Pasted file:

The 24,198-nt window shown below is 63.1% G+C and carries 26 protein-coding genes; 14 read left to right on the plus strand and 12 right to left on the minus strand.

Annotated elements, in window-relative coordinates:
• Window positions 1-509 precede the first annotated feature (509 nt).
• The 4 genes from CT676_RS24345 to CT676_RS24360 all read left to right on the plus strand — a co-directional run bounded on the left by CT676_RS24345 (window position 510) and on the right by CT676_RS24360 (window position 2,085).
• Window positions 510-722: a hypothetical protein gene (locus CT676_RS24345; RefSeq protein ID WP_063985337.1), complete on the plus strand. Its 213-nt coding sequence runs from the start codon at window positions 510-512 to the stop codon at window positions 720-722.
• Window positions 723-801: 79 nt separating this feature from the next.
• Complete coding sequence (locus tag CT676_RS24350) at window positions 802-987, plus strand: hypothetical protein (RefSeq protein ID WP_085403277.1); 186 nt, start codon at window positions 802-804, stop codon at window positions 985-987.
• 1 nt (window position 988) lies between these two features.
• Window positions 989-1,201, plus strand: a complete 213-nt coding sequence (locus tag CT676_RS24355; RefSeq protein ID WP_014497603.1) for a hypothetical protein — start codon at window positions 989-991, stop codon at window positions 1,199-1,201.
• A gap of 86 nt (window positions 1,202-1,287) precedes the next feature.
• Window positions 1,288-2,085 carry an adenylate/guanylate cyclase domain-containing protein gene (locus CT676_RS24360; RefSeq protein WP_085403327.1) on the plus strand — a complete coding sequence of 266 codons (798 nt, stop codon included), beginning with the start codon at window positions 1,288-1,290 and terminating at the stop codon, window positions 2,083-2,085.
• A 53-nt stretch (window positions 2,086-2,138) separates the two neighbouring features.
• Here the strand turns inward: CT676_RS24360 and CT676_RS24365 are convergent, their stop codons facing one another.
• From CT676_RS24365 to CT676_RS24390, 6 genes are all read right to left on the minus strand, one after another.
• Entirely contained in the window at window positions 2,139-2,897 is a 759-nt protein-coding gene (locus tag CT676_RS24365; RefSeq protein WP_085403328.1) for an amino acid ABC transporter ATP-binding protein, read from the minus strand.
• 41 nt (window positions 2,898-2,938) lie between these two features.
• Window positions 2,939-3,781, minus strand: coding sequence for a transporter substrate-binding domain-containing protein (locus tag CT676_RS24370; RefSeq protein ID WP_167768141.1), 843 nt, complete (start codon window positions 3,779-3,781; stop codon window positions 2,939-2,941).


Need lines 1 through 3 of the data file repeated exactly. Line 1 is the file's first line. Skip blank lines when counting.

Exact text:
The 24,198-nt window shown below is 63.1% G+C and carries 26 protein-coding genes; 14 read left to right on the plus strand and 12 right to left on the minus strand.

Annotated elements, in window-relative coordinates:
• Window positions 1-509 precede the first annotated feature (509 nt).